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Comments like these only force perspective on the widening divide in California between people who can afford to live there and those who have to choose between rent and food. CA is the state with the most food production, and ironically, has the highest rate of food security in the United States:
California’s not just producing enough to feed the nation, it’s growing enough to help feed the rest of the world, yet the state has the largest number of food-insecure households in the US.
The tragic irony is that an estimated 4.9 million people living in the state that feeds much of the country and the world are going hungry…
Despite being the world’s fifth-largest economy — one spot ahead of the entire United Kingdom — California has the largest number of people in poverty in the US. And for the majority of California’s 7.5 million poorest, their biggest expense is housing. (source)
So no, Mr. Johnson. Many families in CA cannot afford to replace the food that spoiled in their refrigerators.
Many decried his statement that those with spoiled food should look to food banks. That’s not what food banks are for.
These are comments from Paul Ash, San Francisco/Marin Food Bank’s Executive Director:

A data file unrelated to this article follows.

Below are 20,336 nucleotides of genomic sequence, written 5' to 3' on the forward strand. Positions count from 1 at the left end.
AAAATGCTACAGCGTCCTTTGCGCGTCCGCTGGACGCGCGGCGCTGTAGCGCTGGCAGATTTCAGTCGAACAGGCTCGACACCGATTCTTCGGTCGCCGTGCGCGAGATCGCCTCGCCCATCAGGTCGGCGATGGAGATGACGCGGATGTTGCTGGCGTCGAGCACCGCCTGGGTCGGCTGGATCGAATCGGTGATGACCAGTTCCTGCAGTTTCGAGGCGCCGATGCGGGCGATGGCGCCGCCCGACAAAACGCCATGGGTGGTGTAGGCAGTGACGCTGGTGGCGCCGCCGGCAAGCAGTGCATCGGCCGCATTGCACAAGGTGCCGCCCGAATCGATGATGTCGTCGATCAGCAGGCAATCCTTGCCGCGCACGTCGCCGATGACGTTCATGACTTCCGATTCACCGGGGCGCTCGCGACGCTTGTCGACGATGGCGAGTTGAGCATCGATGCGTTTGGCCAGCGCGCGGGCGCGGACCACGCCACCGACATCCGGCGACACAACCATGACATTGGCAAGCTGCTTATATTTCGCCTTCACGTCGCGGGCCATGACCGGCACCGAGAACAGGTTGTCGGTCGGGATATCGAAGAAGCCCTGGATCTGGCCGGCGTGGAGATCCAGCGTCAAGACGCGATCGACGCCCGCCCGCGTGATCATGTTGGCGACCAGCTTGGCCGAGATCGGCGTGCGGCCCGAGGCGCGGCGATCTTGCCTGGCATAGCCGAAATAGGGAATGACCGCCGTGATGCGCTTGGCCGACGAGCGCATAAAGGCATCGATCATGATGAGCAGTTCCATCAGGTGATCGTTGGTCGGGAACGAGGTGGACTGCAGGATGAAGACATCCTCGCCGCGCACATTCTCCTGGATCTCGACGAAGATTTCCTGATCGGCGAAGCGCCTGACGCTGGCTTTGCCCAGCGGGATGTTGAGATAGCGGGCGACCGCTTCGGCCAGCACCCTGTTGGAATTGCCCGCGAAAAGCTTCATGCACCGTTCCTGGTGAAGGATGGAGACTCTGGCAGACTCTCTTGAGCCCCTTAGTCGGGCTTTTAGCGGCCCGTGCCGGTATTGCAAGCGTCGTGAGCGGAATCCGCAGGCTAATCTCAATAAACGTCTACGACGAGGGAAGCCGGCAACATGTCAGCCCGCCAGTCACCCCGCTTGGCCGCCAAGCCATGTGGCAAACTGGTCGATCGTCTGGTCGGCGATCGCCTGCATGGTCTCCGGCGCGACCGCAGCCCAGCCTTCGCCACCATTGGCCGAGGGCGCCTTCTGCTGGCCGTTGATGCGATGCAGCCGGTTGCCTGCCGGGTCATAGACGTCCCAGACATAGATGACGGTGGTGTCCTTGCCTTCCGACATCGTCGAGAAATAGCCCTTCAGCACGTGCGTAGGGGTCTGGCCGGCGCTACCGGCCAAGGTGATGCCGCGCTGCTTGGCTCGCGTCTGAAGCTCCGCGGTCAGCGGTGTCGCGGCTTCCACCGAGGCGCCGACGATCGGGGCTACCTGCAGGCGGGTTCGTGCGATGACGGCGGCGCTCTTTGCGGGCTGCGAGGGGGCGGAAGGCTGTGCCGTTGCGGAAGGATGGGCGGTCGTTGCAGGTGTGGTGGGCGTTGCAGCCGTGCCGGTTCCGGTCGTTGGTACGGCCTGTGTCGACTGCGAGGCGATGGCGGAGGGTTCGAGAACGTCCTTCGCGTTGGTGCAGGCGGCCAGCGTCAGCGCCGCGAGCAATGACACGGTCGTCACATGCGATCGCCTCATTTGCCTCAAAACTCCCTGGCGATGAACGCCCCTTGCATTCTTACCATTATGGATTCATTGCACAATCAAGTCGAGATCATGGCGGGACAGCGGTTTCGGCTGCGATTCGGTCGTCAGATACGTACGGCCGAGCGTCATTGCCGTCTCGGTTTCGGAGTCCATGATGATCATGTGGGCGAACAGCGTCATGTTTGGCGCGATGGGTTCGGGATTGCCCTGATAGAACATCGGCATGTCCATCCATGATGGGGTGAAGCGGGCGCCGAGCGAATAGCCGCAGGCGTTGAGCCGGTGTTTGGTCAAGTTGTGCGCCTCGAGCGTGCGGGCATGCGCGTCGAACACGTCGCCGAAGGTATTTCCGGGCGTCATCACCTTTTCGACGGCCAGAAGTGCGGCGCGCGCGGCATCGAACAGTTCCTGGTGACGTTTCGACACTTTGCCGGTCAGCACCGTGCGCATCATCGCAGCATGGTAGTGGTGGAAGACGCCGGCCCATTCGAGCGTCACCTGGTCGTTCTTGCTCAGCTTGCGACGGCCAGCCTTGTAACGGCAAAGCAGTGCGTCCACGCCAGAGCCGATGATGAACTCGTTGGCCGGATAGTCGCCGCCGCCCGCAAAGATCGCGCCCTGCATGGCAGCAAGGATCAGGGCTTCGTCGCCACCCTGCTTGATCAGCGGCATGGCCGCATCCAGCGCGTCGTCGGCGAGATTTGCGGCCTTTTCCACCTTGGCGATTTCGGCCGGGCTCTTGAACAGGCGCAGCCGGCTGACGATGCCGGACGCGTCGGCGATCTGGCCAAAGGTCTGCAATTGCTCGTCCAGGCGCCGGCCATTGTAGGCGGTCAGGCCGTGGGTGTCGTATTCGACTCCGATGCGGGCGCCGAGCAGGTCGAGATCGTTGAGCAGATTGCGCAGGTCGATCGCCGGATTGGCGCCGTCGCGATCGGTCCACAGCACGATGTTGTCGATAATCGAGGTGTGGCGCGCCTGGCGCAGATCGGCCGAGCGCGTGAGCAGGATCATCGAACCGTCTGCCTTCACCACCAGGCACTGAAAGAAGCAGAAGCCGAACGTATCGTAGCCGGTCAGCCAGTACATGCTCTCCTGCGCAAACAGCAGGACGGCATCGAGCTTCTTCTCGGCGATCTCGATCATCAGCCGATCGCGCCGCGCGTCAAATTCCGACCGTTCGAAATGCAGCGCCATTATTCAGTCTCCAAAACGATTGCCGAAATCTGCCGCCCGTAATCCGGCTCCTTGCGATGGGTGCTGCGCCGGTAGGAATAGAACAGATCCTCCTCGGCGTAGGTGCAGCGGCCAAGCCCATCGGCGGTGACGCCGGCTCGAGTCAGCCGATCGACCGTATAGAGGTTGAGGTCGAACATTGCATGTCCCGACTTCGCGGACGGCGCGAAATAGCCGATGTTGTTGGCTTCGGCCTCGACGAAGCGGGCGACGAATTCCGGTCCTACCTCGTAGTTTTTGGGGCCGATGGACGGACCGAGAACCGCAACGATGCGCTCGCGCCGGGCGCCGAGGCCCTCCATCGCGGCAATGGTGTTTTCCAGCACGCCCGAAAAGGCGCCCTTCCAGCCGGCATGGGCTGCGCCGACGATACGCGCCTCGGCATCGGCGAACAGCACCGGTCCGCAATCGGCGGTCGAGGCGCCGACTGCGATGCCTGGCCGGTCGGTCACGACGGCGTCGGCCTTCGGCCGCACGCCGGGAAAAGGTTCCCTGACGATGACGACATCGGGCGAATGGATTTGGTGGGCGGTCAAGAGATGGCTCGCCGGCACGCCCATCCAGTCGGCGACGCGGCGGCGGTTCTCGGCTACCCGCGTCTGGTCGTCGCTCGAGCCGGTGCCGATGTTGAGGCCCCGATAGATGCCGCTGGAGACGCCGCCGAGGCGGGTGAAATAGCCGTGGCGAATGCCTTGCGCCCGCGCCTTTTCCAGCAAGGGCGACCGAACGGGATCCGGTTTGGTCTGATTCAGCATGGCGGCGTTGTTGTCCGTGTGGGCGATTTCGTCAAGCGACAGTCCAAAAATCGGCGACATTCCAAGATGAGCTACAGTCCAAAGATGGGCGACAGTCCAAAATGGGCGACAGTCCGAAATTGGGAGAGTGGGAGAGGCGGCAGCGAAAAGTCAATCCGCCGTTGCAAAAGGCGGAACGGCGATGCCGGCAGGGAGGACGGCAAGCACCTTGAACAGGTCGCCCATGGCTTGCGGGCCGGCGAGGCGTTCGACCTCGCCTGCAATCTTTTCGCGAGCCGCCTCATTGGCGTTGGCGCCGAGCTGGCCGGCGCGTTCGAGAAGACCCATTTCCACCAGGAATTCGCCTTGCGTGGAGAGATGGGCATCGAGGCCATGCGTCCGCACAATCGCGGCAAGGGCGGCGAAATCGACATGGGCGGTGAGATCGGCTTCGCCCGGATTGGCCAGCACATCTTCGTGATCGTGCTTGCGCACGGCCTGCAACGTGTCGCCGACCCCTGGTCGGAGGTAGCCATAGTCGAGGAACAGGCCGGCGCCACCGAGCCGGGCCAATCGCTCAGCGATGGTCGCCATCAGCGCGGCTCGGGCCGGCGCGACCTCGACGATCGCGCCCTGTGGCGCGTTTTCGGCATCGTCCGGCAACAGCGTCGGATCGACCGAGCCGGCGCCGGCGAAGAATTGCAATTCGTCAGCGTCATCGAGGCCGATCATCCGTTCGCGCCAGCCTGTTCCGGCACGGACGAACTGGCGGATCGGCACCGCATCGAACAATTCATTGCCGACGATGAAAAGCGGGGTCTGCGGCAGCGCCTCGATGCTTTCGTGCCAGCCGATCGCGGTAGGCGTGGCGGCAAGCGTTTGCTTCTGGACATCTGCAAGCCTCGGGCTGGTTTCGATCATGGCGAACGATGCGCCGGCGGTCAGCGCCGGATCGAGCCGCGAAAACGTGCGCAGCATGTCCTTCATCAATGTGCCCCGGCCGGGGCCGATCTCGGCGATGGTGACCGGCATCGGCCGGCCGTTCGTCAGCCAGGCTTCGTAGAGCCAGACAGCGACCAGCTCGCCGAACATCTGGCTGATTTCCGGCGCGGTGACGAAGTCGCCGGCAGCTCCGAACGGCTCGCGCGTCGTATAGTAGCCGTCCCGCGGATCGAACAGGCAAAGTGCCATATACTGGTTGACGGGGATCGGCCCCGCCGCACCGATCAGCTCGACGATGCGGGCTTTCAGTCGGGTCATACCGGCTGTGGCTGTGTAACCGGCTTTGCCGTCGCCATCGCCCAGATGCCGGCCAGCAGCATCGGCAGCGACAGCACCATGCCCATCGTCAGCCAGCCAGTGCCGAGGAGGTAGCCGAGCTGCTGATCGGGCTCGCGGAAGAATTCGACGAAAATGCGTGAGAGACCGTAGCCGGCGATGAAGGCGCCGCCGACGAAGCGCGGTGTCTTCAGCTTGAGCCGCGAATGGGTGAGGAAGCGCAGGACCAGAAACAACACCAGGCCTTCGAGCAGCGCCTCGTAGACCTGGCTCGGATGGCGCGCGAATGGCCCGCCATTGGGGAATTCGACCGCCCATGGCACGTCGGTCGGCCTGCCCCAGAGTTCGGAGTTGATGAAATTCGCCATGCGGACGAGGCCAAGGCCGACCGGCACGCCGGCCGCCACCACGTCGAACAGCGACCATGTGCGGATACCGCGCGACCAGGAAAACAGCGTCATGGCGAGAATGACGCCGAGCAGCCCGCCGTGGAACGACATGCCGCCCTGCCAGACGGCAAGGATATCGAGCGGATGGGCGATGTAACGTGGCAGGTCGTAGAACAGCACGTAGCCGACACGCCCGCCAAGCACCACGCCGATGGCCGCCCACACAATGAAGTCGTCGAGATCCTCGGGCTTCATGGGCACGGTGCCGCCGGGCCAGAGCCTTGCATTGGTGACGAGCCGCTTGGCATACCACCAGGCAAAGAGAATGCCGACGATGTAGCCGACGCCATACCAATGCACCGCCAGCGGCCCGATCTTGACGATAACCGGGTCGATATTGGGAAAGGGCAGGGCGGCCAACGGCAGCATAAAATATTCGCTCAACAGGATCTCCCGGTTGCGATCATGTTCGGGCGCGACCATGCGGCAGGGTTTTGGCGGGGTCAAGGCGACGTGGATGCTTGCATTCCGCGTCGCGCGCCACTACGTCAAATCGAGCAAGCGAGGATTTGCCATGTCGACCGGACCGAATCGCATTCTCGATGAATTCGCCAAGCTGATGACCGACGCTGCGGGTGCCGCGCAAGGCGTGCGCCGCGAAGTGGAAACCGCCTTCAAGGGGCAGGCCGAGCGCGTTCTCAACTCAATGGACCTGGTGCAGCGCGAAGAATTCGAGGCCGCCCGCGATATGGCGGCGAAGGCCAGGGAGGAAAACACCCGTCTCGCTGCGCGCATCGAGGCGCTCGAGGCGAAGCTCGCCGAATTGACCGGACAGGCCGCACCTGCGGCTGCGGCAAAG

“Our major role is to feed low-income people,” he said. “And when we get pulled away from that to kind of move into disaster mode, that takes away from that effort. So I was sorry to hear him think of food banks as a way to refill refrigerators after a fire, that’s not quite the spirit we hope to have.” (source)
Things are looking bleak for low-income CA residents struggling with wildfires and blackouts. PG&E has added one more thing to a long list of hardships and they seem unrepentant. The rolling blackouts instituted by the power company in order to prevent wildfires has caused a food crisis in many homes that PG&E responded to with a callous and cavalier attitude.
Hard-earned money spent by low-income families often goes first to housing and then to food with little wiggle room. What are they supposed to do when the food that they worked so hard for becomes inedible? Food banks are already stretched thin, and it’s not their job to fix PG&E’s disastrous mess. I’m not sure what the CEO of PG&E is thinking with comments like those reported, but they are so out of touch he might as well be telling suffering CA residents, “are there no poor houses?” It seems like this close to the holiday season, they would have more empathy than Ebenezer Scrooge.
What do you think?
What do you think of the callous comments from the CEO of PG&E? Do you find them outrageous or reasonable? Do you keep plenty of non-perishable food items in your stockpile just in case an event like this happens in your area? Please share your thoughts in the comments.
Jenny Jayne is the mother of two wonderful boys on the Autism spectrum and is passionate about Autism Advocacy. She is a novelist who writes Post-apocalyptic fiction and a freelance writer. Her first novel is coming soon to Kindle eBooks near you. Her guilty pleasures are preparing for hurricanes, drinking hot coffee, eating milk chocolate, reading romances, and watching The Office for the 50th time. Her website: https://jennyjayneauthor.wordpress.com/
This article was sourced from The Organic Prepper.